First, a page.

Type of Dialogue
Please review the details below for registration information if available or contact the Convenor if you would like to attend.
Central Asia (Kazakhstan, Kyrgyzstan, Tajikistan, Turkmenistan and Uzbekistan) is considered one of the dynamic growing and developing region in the world. Population growth, socio-economic development, climate change, hydropower development as well as changing consumption patterns of the population contribute to increased demand for water, energy and food. Water scarcity presents one of the greatest challenges for the region as its population grows so does the need to create more jobs, produce more food, more energy – yet water resources are limited.
Irrigated agriculture consumes approximately 80% of all abstracted water in Central Asian countries. The region is well known for its history of mismanagement of water, energy, and land resources that have had widely publicized negative effects on water availability throughout the region. The Aral Sea, a large inland lake, almost disappeared as a result of diverting large portions of the Amu Darya and Syr Darya River flows to expand irrigated agriculture (due to in-efficient irrigation and irrational cropping pattern). Balancing the sectoral needs for agricultural production and the generation of energy through hydropower is challenging, as the transboundary water flow is disrupted. Climate change and population increases will put additional stress on the region’s water resources with 10 to 30% less water available in the aforementioned rivers by 2050.
Solutions for sustainable food production through irrigated agriculture require a systemic approach to assess benefits and trade-offs across sectors. Here, the water–energy–food (WEF) nexus has become an important concept in natural resource management. It has been conceptualized to analyze linkages and trade-offs between the three sectors, across temporal and spatial scales.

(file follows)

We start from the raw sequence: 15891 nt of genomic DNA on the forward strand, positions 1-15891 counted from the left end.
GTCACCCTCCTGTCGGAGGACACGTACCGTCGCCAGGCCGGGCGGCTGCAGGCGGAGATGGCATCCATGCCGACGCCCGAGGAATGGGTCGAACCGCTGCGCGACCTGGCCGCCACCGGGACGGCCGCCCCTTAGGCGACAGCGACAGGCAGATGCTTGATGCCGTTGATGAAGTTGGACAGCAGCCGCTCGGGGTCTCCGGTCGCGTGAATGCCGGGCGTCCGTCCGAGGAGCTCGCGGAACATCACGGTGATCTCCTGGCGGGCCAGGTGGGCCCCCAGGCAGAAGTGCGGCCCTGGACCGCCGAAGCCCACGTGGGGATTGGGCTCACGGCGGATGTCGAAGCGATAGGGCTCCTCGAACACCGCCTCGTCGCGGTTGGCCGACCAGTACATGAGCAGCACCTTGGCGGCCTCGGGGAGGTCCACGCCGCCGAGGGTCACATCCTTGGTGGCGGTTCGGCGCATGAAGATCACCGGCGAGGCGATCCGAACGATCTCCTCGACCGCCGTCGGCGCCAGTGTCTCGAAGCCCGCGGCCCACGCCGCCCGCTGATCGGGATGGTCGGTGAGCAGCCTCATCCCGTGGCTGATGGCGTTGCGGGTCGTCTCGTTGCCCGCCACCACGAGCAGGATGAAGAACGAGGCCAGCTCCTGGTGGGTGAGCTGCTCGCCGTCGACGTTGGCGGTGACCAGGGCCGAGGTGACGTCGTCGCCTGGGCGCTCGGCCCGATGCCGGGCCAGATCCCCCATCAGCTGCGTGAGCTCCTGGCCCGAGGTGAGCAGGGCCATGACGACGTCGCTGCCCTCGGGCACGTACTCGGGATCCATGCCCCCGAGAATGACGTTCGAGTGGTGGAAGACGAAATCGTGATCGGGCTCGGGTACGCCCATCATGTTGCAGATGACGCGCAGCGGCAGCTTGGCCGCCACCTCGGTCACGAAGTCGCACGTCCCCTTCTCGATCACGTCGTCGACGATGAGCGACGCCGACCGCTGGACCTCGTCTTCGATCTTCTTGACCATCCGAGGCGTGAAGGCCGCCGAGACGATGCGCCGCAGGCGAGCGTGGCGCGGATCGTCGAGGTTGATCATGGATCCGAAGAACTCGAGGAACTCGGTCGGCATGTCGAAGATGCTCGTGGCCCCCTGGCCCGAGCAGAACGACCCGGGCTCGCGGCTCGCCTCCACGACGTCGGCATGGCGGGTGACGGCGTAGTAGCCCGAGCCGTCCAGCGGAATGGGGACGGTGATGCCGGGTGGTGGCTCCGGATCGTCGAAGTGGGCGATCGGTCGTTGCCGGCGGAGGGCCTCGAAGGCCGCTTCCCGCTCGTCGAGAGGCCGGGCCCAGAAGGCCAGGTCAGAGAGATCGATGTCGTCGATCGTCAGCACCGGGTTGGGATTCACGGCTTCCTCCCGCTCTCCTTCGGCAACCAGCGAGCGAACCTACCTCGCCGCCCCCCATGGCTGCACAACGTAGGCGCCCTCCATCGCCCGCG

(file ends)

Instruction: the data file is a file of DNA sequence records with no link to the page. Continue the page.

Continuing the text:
Taking into account, numerous challenges facing Central Asian countries to achieve security in all three sectors of WEF, application of a ‘Nexus’ approach allows for mutually beneficial responses that are based on an understanding of synergies between water, energy and agricultural systems policies and practices.
Expected key outcome of this dialogue would be getting involved and sharing the views of Central Asian stakeholders on sustainable irrigated foods systems transformation and importance of WEF nexus under climate uncertainties. Reaching a common understanding of the challenges and finding local solutions to the challenges facing food security/water systems transformation along with attendant issues of water security for a range of other sectors will be explored.
Participants: This dialogue is based on invitation and participants are expected from Regional Organizations, key line Ministries and Agencies of Central Asian States, Academies of Sciences, National Research Institutions, Basin Authorities of the region, NGOs, Private Sectors, Donor Agencies and other Development Partners including CG Centers.
Language: simultaneous translation from English into Russian and vise-versa will be arranged by Organizers.